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Long ago -- say, the late 1980s -- in a data center storage environment far away, Fibre Channel was born. Since then, the International Committee for Information Technology Standards, an American National Standards Institute-accredited committee, has developed many new versions of the popular storage interconnection technology.
The early days of 133 Mbps Fibre Channel SAN storage are long gone. FC speeds doubled on average every 18 to 36 months through 2011 when 16 Gbps Fibre Channel connectivity was introduced.
32 Gbps Fibre Channel
In 2016, 32 Gbps Fibre Channel hit the market. The five-year gap between the 16 Gbps and the 32 Gbps Fibre Channel variants was the longest in the technology's history, but the standards body is aiming to get back on track with 64 Gbps Gen 7 FC slated for 2019 and 128 Gbps Gen 8 technology expected in 2022.
Note that I'm using Gbps as the speed metric. In reality, this is the maximum throughput for an FC variant. There are other speed metrics, such as Gbaud, that describe the line rate of the technology. For example, 32GFC -- the product name for 32 Gbps Fibre Channel -- has a throughput max of 32 MBps and a line rate of about 28 Gbaud. You may see FC speeds in terms of full duplex communication, in which case 32GFC would support 64 MBps throughput, because communication in both directions is added together to get the total throughput.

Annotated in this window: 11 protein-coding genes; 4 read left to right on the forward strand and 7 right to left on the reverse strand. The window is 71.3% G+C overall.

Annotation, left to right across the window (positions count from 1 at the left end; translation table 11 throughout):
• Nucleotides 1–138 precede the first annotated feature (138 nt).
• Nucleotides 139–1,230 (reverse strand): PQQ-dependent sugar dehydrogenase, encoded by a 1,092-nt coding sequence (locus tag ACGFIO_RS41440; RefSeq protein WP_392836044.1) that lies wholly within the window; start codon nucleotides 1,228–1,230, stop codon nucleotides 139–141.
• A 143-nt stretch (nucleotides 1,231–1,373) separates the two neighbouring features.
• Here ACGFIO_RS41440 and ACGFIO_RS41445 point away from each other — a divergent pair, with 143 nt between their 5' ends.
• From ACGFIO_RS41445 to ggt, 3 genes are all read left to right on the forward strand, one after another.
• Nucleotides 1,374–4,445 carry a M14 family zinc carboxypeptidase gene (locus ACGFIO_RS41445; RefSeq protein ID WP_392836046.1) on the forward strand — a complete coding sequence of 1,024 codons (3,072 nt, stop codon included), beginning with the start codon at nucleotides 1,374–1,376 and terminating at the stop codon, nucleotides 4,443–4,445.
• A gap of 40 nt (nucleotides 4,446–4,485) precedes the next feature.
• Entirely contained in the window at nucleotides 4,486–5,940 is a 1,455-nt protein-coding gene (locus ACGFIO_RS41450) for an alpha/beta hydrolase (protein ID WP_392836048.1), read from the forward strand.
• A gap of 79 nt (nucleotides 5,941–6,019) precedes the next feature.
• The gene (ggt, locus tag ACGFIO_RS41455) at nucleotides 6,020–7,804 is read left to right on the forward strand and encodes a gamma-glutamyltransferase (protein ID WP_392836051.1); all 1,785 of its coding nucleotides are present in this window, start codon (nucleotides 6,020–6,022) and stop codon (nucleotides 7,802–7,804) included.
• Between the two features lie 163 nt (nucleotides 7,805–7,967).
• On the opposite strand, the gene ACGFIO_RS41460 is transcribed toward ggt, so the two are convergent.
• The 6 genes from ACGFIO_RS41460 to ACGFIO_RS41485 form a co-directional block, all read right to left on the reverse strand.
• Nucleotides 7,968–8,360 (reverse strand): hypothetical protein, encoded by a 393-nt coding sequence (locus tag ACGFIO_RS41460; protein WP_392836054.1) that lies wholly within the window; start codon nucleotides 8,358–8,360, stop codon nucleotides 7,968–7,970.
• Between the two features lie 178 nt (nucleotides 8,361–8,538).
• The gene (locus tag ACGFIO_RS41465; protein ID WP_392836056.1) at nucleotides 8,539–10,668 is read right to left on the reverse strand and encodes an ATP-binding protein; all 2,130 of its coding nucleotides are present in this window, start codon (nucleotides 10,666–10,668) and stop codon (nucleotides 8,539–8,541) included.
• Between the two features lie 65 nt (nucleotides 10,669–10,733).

Fibre Channel has fallen behind Ethernet in terms of raw, advertised speed, but the industry is working to correct this deficiency. The advent of 32 Gbps Fibre Channel has made sticking with Fibre Channel SAN storage a realistic option.
What's the role of flash?
Its first role, of course, is workload performance. As you deploy more and bigger workloads on your 8 Gbps or 16 Gbps FC network, you may find latency related to bandwidth in your storage interconnect. If you're still running hard drives, you might not see much of this, and a move to 32 Gbps Fibre Channel won't do much for your Fibre Channel storage environment. But as you deploy more flash media, it becomes more likely that you'll begin to saturate the interconnect. You may find that moving to 32 Gbps FC alleviates the congestion and helps you maximize your flash investment. Flash will be one of the biggest drivers of 32 Gbps Gen 6 Fibre Channel.
And it's not just the flash on your storage systems that's going to have an effect on Fibre Channel decision-making. As the world becomes increasingly enamored with scale-out architectures, we're seeing more caching mechanisms in hosts. Getting data quickly from storage to flash-based caches on hosts is important.
Doubling the capability of your storage interconnect also enables more scaling opportunities than you had before. As you continue to grow your environment, eventually, you will tap out your communications channels and need to move to newer technology to continue to scale. It's not just a flash-driven need; it's a need driven by workload expansion and modern, demanding applications.